Friday, January 11, 2013

Vol. 164: Play it at My Funeral Pyre

     The lapping waves from a distant island come in, one after the other. The soft strings of apprehension are plucked from your consciousness as one slowly realizes that this definitely maybe the "Stairway to Heaven" for a new generation. From the ringing static in the announcement of the opening chords, there was a sense of endless possibilities; there were no limits....the Internet was blossoming before our very eyes and fingertips. Before there was Google, Twitter and Facebook. Before there was Pinterest, YouTube and Craigslist there was Oasis. Before there was Oklahoma City, Bosnia, Waco, Columbine, 9/11, Iraq part II, Afghanistan, George W and Barack Obama; before the global economic collapse and capture of Bin-Laden, there was wonder and hope. Before the I-pod and I-pad and before the suffocation of cellular phones, there was the simple choice to disconnect for a little under 8 minutes without having to spend hundreds of dollars.
     The song posed the immediate question during the mid 90's; it bluntly asked of you, no pun intended, whether or not you knew or even cared to know,"How many special people change,
How many lives are living strange, Where were you when we were getting high?" In an era surrounded by thoughtless groups with lyrics about loads of money and expensive foreign cars with bimbos plastered on the hood; the song wanted to crawl inside the inner recesses of spaced out minds for total contemplation in the absence of obnoxious noise of bass serenading suburban streets. Adults too old to relate made no sense of the question or either were just thankful there wasn't any swear words. One could understand all of the lyrics.
     Whether you loved them or hated them, you had to admit the song had a steady pulse all its own. It put a swagger in your step. You were at once brash, cocky and confident. The song was truthful in the realization that what it meant was the opening of new doors while it looked back without anger at the days of yesteryear; the song and its band members were giving much due respect to the Fab Four in the anthem of my generation. How many countless car rides in an aging blue 94' Plymouth Sundance were there? Who can forget a trip to Chicago in the silver bullet for a concert without Liam in the Rosemont Horizon, August 27th, 1996? How many nocturnal adventures were there at 910 University Ave in Northeast Minneapolis the fall and winter of 1996?  The place where vanilla candles slowly burned down into dripping wax deposited into empty Premium beer bottles as sandalwood incense lingered.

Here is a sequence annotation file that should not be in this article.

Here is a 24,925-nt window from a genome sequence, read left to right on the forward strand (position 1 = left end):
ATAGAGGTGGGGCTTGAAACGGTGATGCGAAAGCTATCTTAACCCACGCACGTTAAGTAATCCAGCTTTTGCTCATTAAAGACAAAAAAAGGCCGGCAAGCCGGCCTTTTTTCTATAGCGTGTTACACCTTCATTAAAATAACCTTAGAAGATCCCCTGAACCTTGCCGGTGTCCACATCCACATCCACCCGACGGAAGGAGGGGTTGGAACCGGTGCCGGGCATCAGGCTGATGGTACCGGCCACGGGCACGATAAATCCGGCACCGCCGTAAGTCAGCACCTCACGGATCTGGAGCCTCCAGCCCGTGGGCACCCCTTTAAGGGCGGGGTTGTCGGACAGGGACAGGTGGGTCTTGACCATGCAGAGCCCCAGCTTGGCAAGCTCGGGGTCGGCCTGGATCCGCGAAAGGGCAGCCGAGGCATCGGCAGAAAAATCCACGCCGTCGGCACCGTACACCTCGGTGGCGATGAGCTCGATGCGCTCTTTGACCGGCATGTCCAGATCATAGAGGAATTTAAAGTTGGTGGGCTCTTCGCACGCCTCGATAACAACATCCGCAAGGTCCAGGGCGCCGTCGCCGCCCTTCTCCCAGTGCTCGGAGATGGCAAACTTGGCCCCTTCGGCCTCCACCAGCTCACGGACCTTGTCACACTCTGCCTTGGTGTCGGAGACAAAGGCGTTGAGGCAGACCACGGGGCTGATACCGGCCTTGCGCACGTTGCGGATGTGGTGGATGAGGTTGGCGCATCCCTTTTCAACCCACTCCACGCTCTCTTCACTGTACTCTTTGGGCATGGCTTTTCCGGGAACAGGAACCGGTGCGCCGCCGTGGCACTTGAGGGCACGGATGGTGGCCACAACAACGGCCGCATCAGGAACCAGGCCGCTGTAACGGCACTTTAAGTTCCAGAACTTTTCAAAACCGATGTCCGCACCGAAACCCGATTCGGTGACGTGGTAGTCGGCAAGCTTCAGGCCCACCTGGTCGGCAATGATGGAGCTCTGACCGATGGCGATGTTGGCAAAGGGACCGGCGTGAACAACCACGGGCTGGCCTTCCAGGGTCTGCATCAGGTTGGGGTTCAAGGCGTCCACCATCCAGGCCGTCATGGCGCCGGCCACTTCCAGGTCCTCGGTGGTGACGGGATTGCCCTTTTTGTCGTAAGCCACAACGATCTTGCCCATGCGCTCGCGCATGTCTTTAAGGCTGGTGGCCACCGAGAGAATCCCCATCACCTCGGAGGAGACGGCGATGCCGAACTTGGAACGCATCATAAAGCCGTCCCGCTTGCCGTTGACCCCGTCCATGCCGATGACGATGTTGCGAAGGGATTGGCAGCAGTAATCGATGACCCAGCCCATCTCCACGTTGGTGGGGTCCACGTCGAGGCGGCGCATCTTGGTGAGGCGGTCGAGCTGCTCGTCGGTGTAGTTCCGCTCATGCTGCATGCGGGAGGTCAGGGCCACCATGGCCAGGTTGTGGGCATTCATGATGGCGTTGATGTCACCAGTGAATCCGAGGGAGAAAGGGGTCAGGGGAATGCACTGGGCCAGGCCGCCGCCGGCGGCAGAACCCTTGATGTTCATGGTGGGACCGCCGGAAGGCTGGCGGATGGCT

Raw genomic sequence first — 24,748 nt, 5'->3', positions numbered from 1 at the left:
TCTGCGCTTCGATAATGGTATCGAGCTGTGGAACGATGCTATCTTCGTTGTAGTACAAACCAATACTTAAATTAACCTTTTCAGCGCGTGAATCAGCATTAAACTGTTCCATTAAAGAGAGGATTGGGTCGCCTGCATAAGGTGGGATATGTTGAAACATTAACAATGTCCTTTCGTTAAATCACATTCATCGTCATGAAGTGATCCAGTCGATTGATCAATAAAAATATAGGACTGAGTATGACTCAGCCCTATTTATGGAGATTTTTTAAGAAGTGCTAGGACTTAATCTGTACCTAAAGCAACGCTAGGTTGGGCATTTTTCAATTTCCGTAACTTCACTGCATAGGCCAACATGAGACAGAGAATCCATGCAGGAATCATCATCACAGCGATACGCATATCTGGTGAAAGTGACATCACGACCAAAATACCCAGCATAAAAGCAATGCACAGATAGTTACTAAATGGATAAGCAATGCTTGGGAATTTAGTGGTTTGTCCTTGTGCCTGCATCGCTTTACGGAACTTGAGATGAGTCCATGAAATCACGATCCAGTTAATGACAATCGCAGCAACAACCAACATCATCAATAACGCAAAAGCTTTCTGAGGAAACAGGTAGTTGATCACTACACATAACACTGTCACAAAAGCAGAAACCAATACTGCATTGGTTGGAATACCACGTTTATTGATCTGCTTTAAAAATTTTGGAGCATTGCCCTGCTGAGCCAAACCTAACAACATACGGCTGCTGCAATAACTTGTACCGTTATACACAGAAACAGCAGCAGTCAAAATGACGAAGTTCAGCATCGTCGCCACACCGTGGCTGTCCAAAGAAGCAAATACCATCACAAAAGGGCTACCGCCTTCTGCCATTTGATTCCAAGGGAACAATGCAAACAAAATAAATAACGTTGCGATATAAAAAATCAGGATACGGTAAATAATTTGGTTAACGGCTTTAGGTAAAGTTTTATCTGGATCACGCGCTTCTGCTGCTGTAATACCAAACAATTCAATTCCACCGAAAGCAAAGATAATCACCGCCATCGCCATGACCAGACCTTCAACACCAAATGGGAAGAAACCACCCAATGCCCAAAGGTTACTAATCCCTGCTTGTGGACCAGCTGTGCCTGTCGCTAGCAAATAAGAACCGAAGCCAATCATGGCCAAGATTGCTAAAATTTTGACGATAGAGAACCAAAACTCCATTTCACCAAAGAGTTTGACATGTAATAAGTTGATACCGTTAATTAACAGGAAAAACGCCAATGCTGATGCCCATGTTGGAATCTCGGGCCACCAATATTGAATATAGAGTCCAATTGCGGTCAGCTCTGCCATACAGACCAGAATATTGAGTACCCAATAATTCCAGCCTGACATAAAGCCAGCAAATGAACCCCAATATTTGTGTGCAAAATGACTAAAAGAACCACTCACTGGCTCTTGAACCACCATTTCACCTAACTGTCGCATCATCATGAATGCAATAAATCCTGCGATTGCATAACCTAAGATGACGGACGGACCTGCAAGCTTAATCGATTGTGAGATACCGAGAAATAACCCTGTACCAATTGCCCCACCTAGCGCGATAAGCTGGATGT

Throughout it all, the many girlfriends, the many breakups, the many changes of colleges and on to Liam's nasal whine, Noel's screeching guitars layered over the steady drumbeat of Alan's rhythm; all of it layered over each other to produce what no other band has been able to capture since. The band smashed all preconceived notions of how a lead singer should act, how he should stand before the microphone; instead, they chose to let the music speak for them when they weren't fighting with each other; brothers will be brothers, especially when you're from Manchester. Despite it all, one came to learn, that if you climbed high enough up the twisting spiralling stairway to heaven, in the end, you just may have found yourself in a Champagne Supernova. Cheers. Oasis! Oasis! Oasis!

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1 comment:

Troy Thompson said...

That's beautiful my friend...."anti-outrage"